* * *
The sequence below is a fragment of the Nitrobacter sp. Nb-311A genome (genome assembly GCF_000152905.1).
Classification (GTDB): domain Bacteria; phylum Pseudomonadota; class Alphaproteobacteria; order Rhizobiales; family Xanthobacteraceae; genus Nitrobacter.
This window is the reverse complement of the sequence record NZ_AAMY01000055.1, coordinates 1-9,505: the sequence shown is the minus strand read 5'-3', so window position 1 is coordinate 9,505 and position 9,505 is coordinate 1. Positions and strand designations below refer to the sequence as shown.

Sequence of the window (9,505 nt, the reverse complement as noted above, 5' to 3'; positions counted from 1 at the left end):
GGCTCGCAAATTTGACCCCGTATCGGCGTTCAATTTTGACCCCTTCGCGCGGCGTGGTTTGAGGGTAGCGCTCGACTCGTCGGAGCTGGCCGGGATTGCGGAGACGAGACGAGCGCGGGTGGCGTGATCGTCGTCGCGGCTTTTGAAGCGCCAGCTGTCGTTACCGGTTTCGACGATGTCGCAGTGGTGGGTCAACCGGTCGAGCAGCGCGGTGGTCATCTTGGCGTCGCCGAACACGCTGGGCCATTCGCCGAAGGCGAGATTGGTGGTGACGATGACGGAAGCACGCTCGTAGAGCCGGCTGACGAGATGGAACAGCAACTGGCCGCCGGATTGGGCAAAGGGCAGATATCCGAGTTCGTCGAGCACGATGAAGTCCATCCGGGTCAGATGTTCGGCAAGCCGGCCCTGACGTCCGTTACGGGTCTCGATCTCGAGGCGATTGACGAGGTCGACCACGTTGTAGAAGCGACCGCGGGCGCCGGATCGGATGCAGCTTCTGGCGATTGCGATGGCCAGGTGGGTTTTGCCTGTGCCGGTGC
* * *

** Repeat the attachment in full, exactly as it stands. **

The sequence below is a fragment of the Nitrobacter sp. Nb-311A genome (genome assembly GCF_000152905.1).
Classification (GTDB): domain Bacteria; phylum Pseudomonadota; class Alphaproteobacteria; order Rhizobiales; family Xanthobacteraceae; genus Nitrobacter.
This window is the reverse complement of the sequence record NZ_AAMY01000055.1, coordinates 1-9,505: the sequence shown is the minus strand read 5'-3', so window position 1 is coordinate 9,505 and position 9,505 is coordinate 1. Positions and strand designations below refer to the sequence as shown.

Sequence of the window (9,505 nt, the reverse complement as noted above, 5' to 3'; positions counted from 1 at the left end):
GGCTCGCAAATTTGACCCCGTATCGGCGTTCAATTTTGACCCCTTCGCGCGGCGTGGTTTGAGGGTAGCGCTCGACTCGTCGGAGCTGGCCGGGATTGCGGAGACGAGACGAGCGCGGGTGGCGTGATCGTCGTCGCGGCTTTTGAAGCGCCAGCTGTCGTTACCGGTTTCGACGATGTCGCAGTGGTGGGTCAACCGGTCGAGCAGCGCGGTGGTCATCTTGGCGTCGCCGAACACGCTGGGCCATTCGCCGAAGGCGAGATTGGTGGTGACGATGACGGAAGCACGCTCGTAGAGCCGGCTGACGAGATGGAACAGCAACTGGCCGCCGGATTGGGCAAAGGGCAGATATCCGAGTTCGTCGAGCACGATGAAGTCCATCCGGGTCAGATGTTCGGCAAGCCGGCCCTGACGTCCGTTACGGGTCTCGATCTCGAGGCGATTGACGAGGTCGACCACGTTGTAGAAGCGACCGCGGGCGCCGGATCGGATGCAGCTTCTGGCGATTGCGATGGCCAGGTGGGTTTTGCCTGTGCCGGTGC